In Grace Brothers, Ltd. v. Siena Holdings, Inc., [6] the Court of Chancery granted plaintiff’s motion to compel emails among defendant directors. This action challenged a reverse stock split by Siena as a violation of Delaware corporate law. Grace Brothers asked Sienna to produce emails among members of Siena’s board of directors and Sienna not only refused to produce the emails, it said that “there was no need for the board of directors to search for the emails.” Sienna not only failed to identify or locate this information, it failed to preserve this information and it failed to meet its burden of showing that Grace’s document requests were improper or “unreasonably cumulative or duplicative.” Siena argued that it didn’t have to collect and produce the directors’ email because the company had already produced the relevant emails when they produced the sender-side versions. Additionally, Siena argued that “its process of asking the directors about their document retention and email communication practices was sufficiently reasonable to determine if the directors had unique copies of any emails already produced from other sources. It concluded that the directors did not have any unique copies.” The Court granted the motion to compel, finding that this request would not: (i) be overly burdensome; (ii) result in great expense for Siena; (iii) be duplicative; or (iv) harass Siena.

Key First Steps –Education and Collaboration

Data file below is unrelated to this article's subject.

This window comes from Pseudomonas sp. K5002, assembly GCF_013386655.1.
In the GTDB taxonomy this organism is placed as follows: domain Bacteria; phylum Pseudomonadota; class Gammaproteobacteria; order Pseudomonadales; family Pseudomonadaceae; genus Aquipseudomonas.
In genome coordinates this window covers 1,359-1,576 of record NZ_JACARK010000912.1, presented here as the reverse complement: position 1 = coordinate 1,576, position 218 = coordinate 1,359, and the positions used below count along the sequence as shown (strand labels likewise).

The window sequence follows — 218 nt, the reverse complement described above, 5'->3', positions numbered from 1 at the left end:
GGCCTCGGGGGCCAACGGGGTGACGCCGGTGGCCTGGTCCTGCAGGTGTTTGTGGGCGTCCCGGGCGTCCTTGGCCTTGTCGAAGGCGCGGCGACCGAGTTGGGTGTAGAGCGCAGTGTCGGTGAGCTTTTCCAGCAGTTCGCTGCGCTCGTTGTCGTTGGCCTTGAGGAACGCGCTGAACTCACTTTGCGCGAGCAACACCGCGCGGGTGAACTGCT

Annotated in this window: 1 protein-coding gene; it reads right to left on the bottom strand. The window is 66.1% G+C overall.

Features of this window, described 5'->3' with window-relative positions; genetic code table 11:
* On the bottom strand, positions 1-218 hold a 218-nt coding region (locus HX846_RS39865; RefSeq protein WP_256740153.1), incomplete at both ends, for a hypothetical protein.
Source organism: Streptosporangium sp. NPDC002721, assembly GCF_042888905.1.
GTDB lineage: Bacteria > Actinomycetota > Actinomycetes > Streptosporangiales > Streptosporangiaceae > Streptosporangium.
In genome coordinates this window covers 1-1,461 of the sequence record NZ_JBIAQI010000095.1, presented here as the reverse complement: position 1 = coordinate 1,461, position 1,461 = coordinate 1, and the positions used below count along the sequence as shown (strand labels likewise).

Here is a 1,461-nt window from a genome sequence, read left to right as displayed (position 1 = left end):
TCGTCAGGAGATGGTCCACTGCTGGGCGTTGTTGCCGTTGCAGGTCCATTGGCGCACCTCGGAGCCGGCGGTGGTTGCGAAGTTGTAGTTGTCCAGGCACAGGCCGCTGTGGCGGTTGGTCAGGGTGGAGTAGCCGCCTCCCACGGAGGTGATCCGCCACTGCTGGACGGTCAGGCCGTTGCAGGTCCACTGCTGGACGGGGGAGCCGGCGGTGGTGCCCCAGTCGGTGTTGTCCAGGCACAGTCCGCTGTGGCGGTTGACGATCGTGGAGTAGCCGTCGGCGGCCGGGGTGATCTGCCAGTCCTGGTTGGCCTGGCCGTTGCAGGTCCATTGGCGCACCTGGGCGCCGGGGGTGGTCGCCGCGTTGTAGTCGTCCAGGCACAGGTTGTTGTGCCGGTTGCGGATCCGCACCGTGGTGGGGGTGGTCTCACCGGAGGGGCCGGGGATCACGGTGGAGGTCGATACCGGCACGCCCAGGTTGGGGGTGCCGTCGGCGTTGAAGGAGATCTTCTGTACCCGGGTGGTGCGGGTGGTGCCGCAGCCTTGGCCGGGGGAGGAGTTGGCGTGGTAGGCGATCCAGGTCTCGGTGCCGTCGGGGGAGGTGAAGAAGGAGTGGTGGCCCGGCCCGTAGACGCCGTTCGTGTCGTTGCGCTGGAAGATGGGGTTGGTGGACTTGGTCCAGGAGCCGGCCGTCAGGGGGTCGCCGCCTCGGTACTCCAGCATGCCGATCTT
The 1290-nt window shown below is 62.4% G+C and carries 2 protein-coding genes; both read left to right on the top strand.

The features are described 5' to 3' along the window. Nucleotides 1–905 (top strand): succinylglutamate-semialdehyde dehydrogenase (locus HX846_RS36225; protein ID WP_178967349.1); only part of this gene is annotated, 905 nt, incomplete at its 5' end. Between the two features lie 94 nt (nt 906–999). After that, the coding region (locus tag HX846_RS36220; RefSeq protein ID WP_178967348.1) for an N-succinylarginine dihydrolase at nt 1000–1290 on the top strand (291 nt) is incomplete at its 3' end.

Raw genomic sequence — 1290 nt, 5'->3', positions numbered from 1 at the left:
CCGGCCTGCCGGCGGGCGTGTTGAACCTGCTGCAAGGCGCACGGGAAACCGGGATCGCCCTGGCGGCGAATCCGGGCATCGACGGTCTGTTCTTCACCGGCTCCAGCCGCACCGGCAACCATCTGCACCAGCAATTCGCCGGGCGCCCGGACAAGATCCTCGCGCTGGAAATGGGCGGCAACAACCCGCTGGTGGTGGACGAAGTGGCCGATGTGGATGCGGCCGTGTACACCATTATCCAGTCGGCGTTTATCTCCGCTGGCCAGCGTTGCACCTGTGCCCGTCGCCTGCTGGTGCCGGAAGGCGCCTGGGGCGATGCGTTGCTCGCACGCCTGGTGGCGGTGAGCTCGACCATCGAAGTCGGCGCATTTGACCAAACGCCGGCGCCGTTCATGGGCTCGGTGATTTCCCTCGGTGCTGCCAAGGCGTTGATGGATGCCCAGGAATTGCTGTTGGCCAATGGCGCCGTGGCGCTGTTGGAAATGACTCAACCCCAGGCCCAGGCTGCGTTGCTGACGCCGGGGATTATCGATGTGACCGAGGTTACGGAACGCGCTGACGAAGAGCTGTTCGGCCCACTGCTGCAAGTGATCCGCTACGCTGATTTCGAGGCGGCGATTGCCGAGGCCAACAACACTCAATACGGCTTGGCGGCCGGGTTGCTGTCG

There are no “bright line” instructions in the Guidelines but there are some very good guideposts for channeling appropriate behavior. For example, the Court uses some very familiar phrases in the Guidelines such as “reasonableness,” “good faith,” “oversight,” and “good faith” All of these phrases underscore the need for a business process that is battle-tested, i.e., designed, reviewed, modified, implemented, audited and revised as necessary. And while the Guideline notes that “reasonableness” in the handling of ESI will be addressed on a case-by-case basis, the Guideline does identify some suggested behavior, starting with records management, for parties and their counsel to consider, starting with records retention.

Before any preservation can occur, indeed before litigation occurs or is anticipated, it is important for the party (and its counsel) to understand the Company’s records management protocol, i.e., the process by which information is created, edited, sent, received, stored and most important, destroyed. Once the records management process is understood, focus can shift to the preservation process which calls for the identification, preservation and collection of potentially relevant information. This includes identifying key players (and their assistants) as well as key custodians (and their assistants) in order to prioritize, if necessary, the preservation process.

Dissemination of Written Legal (Litigation) Hold Notice